2 Peter 3:11 asks, “Since all these things...what sort of people ought you to be…” In light of the judgment of God, how then should we live? According to Paul, the imminent coming of Christ, the Day of the Lord, or the passing away of the present age, should be the dominant reality of our thinking. As Paul told the Corinthians, this knowledge should affect our attitudes to all our relationships, our emotions, and our possessions. We should live with eternity’s values consciously in view (1 Corinthians 7:29-31). 

Peter answers his own question by saying that we should be holy and godly, at peace, not carried away with lawless people, careful not to lose stability, but rather grow in grace and knowledge of Jesus Christ. Even the most precious things that we possess on earth we have merely as stewards. We do not own our children, our spouses, or even our own bodies - they belong to God. 

We must not consider it God’s job to ensure that we live comfortable and fulfilling lives. Rather, He is our Lord who has bought us with a price and owns us and everything we have. 

There is still time - but it is not unlimited. 

God and the Cross of His Son  

The death of Ezekiel’s young wife seems outrageously cruel. God took his wife as a direct action. We need to set this fact alongside what we know of God from Ezekiel 18:32. God takes no pleasure in the death of anyone. She was “the delight” of his eyes. He was endeared to her and had intense affection for her. Her death was a final call of repentance to God’s people. There is a finality to this portion of scripture and this period of God’s people. This is a warning that the delight of their eyes–the Temple in Jerusalem–will be destroyed and laid to ruin just as Ezekiel’s treasured wife lay dead.

Ezekiel’s pain was in some sense a sharing in the pain of God. For the God who took Ezekiel’s wife was the God who would give up His own beloved Son to death on the cross. And He did so because He so loved the world, including the exiles who crowded Ezekiel’s home wondering why he wasn’t mourning that day.

The cross reminds us that He took upon Himself all of our deserved judgement - but it also reminds us of the certainty of judgement on all who refuse Jesus’ offer of life. This gives us an urgency in our proclamation of the gospel. We are to share this good news with every person under heaven. There is one name given by which people may be saved, the name of Jesus Christ. Preach the good news to all that they may come to Christ and experience His forgiveness and mercy!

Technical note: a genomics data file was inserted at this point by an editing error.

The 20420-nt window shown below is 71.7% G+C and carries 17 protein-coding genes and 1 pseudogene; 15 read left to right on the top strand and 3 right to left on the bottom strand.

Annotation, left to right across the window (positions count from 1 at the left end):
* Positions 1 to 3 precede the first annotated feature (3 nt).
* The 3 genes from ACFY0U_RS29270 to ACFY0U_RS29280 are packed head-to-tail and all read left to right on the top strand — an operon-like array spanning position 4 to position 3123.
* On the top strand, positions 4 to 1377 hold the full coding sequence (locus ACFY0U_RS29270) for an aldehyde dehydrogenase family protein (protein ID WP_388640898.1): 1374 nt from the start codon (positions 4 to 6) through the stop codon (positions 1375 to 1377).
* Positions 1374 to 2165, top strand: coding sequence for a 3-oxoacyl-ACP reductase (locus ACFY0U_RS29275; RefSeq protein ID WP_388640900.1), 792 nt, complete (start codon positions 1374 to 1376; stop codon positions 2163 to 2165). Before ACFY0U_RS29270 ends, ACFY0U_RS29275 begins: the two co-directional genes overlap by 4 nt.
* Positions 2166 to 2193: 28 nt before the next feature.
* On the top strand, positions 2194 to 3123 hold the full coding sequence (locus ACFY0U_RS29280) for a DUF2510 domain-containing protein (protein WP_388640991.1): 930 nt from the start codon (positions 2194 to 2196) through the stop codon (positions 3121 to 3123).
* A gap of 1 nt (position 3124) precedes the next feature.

There is still time - but it is not unlimited. 

Via Communities

Our Via Communities are our primary discipleship tool. This section is to help you as you discuss the sermon with others in your life. It is designed for communities to utilize but can be used to facilitate a conversation between spouses, good friends, co-workers, etc., as we live to be faithful to God’s mission in his world.


This simple acronym (BLESS, B - Bless, L - Listen, E - Eat, S - Speak, S - Sabbath) should help you to frame your life according to the great commandment “love God” (Matthew 22:37) and the expression of that commandment in loving your neighbor (John 13:34). Each time you meet, start by discussing the rhythms of your life according to B.L.E.S.S.

Intentionally bless: Christ-followers, non-believers and those different than you.

Listen to what God is saying to you, through His Word and others.

Share a meal with a Christ-follower and also a non-believer.

Talk to God through prayer and to others about Jesus through witness.

Be intentional about taking time to both rest and recreate.


The Gospel is powerful. The good news of Jesus changes us. This section is to record the ways you are noticing the good news of Jesus transforming your life. Jot notes to help you remember.

As we examined God’s Word, in what ways was His Word examining you?

Describe how Jesus is becoming more central in your life.

What does trusting in Jesus look like for you this week?